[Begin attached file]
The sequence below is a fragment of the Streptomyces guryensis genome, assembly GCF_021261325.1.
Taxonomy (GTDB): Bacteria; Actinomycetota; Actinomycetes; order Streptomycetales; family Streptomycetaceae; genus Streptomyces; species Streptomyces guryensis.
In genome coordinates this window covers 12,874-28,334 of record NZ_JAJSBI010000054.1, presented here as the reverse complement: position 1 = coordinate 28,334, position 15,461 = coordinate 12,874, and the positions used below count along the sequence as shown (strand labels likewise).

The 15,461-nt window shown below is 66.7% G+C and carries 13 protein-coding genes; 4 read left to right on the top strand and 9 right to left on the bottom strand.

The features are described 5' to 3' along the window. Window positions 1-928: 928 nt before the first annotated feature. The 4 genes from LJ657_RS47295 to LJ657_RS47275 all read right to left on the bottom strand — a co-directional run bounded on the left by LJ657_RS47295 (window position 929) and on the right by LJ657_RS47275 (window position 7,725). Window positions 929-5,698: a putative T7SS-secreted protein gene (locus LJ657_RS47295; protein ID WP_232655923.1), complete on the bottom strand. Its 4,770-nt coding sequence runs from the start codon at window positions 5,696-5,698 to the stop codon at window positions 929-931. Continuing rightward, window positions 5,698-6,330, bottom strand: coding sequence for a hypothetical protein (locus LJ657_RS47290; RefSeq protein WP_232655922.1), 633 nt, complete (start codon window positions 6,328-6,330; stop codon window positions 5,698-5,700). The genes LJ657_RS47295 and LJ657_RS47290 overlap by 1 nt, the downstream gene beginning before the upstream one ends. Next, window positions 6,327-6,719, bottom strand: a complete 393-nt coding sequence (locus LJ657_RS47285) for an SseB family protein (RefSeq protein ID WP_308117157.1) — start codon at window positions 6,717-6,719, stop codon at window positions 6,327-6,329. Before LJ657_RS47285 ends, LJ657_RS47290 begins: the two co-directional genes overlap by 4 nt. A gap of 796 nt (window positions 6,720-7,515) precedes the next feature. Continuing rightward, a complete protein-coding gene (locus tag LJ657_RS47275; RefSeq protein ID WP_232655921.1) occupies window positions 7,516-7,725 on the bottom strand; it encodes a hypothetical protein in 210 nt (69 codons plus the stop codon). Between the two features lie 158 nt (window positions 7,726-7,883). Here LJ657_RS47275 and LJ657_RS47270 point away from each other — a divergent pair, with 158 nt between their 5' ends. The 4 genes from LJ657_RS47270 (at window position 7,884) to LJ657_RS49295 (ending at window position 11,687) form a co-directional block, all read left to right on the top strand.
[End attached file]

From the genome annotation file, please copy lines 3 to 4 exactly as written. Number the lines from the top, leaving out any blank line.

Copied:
In genome coordinates this window covers 12,874-28,334 of record NZ_JAJSBI010000054.1, presented here as the reverse complement: position 1 = coordinate 28,334, position 15,461 = coordinate 12,874, and the positions used below count along the sequence as shown (strand labels likewise).

The 15,461-nt window shown below is 66.7% G+C and carries 13 protein-coding genes; 4 read left to right on the top strand and 9 right to left on the bottom strand.